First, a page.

The rule is named from the method of connecting together the terms by certain ligature-like signs. Alligation
is of two kinds, medial and alternate; medial teaching the method of finding the price or quality of a
mixture of several simple ingredients whose prices and qualities are known; alternate, teaching the amount
of each of several simple ingredients whose prices or qualities are known, which will be required to make
a mixture of given price or quality.
(Al"li*ga`tor) n. [Sp. el lagarto the lizard fr. L. lacertus, lacerta, lizard. See Lizard.]
1. (Zoöl.) A large carnivorous reptile of the Crocodile family, peculiar to America. It has a shorter and
broader snout than the crocodile, and the large teeth of the lower jaw shut into pits in the upper jaw,
which has no marginal notches. Besides the common species of the southern United States, there are
allied species in South America.
2. (Mech.) Any machine with strong jaws, one of which opens like the movable jaw of an alligator; as,
(a) (Metal Working) a form of squeezer for the puddle ball; (b) (Mining) a rock breaker; (c) (Printing) a
kind of job press, called also alligator press.
Alligator apple (Bot.), the fruit of the Anona palustris, a West Indian tree. It is said to be narcotic in
its properties. Loudon. Alligator fish (Zoöl.), a marine fish of northwestern America Alligator
gar (Zoöl.), one of the gar pikes (Lepidosteus spatula) found in the southern rivers of the United States.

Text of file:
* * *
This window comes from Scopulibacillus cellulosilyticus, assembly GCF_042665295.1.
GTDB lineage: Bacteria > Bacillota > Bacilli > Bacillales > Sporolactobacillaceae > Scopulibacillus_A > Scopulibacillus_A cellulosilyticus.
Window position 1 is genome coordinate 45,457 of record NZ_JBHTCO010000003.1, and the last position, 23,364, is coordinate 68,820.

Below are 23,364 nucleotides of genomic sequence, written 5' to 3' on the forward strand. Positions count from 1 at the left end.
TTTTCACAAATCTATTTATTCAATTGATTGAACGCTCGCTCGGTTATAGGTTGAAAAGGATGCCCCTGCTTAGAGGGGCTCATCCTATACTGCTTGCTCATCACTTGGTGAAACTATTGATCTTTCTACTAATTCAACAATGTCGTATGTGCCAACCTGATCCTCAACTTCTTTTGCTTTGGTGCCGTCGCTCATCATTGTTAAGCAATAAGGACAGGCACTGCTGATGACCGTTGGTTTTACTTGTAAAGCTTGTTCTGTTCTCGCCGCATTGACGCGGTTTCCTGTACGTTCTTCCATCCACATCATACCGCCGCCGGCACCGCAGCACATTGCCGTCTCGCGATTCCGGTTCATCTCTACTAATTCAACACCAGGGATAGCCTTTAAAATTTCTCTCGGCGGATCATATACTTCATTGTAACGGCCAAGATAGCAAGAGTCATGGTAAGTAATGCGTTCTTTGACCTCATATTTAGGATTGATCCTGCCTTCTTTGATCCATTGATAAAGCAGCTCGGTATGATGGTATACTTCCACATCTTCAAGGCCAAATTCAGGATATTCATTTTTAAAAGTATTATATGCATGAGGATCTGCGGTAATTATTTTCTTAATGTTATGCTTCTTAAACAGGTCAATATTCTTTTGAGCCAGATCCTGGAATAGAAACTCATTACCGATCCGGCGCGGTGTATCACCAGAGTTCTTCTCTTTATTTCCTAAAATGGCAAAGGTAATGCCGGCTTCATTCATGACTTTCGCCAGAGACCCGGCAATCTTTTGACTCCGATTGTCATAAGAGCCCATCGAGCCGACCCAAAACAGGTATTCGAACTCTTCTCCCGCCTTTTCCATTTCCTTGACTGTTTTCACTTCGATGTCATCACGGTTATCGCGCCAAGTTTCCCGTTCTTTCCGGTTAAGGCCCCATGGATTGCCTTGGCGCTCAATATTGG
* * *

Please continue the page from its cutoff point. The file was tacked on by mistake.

The name is also applied to other species of gar pikes. Alligator pear (Bot.), a corruption of Avocado
pear. See Avocado. Alligator snapper, Alligator tortoise, Alligator turtle (Zoöl.), a very large
and voracious turtle (Macrochelys lacertina) inhabiting the rivers of the southern United States. It sometimes
reaches the weight of two hundred pounds. Unlike the common snapping turtle, to which the name is
sometimes erroneously applied, it has a scaly head and many small scales beneath the tail. This name
is sometimes given to other turtles, as to species of Trionyx. Alligator wood, the timber of a tree
of the West Indies
(Al*lign"ment) n. See Alignment.
(Al*lin"e*ate) v. t. [L. ad + lineatus, p. p. of lineare to draw a line.] To align. [R.] Herschel.
(Al*lin`e*a"tion A*lin`e*a"tion) n. Alignment; position in a straight line, as of two planets with
the sun. Whewell.
The allineation of the two planets.
C. A. Young.
(Al*li"sion) n. [L. allisio, fr. allidere, to strike or dash against; ad + laedere to dash against.]
The act of dashing against, or striking upon.
The boisterous allision of the sea.
(Al*lit"er*al) a. Pertaining to, or characterized by alliteration.
(Al*lit"er*ate) v. t. To employ or place so as to make alliteration. Skeat.
(Al*lit"er*ate), v. i. To compose alliteratively; also, to constitute alliteration.
(Al*lit`er*a"tion) n. [L. ad + litera letter. See Letter.] The repetition of the same letter at
the beginning of two or more words immediately succeeding each other, or at short intervals; as in the
following lines: -
Behemoth, biggest born of earth, upheaved
Fly o'er waste fens and windy fields.